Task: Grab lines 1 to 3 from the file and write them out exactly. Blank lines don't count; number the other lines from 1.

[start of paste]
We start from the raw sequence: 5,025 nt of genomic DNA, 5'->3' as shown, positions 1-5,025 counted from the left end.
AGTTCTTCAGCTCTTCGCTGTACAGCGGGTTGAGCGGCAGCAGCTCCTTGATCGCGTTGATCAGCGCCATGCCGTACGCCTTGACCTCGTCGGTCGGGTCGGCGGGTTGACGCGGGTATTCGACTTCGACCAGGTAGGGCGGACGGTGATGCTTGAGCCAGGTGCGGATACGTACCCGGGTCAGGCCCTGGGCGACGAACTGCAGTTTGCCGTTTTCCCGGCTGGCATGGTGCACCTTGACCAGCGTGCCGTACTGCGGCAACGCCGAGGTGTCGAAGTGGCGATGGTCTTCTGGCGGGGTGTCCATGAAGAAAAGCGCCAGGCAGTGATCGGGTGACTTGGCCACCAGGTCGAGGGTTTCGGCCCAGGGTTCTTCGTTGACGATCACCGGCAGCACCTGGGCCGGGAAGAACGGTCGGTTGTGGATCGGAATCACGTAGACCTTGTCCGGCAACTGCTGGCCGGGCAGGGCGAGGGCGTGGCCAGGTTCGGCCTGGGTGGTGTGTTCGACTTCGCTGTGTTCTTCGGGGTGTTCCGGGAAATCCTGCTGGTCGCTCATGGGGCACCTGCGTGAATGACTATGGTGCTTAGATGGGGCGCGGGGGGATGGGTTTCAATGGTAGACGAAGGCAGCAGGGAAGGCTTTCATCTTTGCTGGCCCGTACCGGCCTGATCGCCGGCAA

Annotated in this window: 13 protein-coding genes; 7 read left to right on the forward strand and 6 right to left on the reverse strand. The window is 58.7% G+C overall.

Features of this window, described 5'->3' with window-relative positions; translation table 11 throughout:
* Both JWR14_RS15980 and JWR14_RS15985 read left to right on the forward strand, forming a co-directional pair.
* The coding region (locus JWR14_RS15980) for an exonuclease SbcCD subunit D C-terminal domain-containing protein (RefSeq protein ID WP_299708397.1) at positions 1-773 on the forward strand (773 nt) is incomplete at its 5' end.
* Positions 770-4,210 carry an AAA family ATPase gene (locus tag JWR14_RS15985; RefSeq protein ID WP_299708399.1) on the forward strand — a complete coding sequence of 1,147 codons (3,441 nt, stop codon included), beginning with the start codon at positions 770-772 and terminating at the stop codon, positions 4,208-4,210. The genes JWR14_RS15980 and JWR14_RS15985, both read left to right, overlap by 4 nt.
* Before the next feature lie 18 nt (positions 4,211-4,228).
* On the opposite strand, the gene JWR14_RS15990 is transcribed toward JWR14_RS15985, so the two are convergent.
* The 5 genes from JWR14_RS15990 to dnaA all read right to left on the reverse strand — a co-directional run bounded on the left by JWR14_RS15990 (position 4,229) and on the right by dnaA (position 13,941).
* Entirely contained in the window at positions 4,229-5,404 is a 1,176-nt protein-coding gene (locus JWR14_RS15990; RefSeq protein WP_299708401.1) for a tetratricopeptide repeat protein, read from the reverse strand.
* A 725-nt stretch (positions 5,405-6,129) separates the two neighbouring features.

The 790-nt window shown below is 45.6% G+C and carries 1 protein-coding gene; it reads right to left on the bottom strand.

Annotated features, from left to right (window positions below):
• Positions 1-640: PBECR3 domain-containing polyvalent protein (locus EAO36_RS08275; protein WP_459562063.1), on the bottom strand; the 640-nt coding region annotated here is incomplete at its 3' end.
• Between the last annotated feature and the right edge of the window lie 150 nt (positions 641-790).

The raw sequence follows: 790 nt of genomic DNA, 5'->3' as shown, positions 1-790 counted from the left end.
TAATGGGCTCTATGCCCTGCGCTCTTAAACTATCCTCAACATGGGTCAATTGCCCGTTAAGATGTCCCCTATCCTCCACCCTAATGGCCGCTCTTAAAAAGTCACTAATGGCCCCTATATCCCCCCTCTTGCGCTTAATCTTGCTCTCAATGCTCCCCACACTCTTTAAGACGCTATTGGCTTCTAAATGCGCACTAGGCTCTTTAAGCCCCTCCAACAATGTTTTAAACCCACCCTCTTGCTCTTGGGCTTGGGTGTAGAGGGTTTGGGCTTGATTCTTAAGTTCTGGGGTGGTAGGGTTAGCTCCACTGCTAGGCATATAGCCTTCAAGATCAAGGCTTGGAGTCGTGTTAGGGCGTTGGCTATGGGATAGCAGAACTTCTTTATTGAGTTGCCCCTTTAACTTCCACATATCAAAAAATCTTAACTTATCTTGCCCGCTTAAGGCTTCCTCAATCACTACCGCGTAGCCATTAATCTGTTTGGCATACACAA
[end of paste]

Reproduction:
We start from the raw sequence: 5,025 nt of genomic DNA, 5'->3' as shown, positions 1-5,025 counted from the left end.
AGTTCTTCAGCTCTTCGCTGTACAGCGGGTTGAGCGGCAGCAGCTCCTTGATCGCGTTGATCAGCGCCATGCCGTACGCCTTGACCTCGTCGGTCGGGTCGGCGGGTTGACGCGGGTATTCGACTTCGACCAGGTAGGGCGGACGGTGATGCTTGAGCCAGGTGCGGATACGTACCCGGGTCAGGCCCTGGGCGACGAACTGCAGTTTGCCGTTTTCCCGGCTGGCATGGTGCACCTTGACCAGCGTGCCGTACTGCGGCAACGCCGAGGTGTCGAAGTGGCGATGGTCTTCTGGCGGGGTGTCCATGAAGAAAAGCGCCAGGCAGTGATCGGGTGACTTGGCCACCAGGTCGAGGGTTTCGGCCCAGGGTTCTTCGTTGACGATCACCGGCAGCACCTGGGCCGGGAAGAACGGTCGGTTGTGGATCGGAATCACGTAGACCTTGTCCGGCAACTGCTGGCCGGGCAGGGCGAGGGCGTGGCCAGGTTCGGCCTGGGTGGTGTGTTCGACTTCGCTGTGTTCTTCGGGGTGTTCCGGGAAATCCTGCTGGTCGCTCATGGGGCACCTGCGTGAATGACTATGGTGCTTAGATGGGGCGCGGGGGGATGGGTTTCAATGGTAGACGAAGGCAGCAGGGAAGGCTTTCATCTTTGCTGGCCCGTACCGGCCTGATCGCCGGCAA

Annotated in this window: 13 protein-coding genes; 7 read left to right on the forward strand and 6 right to left on the reverse strand. The window is 58.7% G+C overall.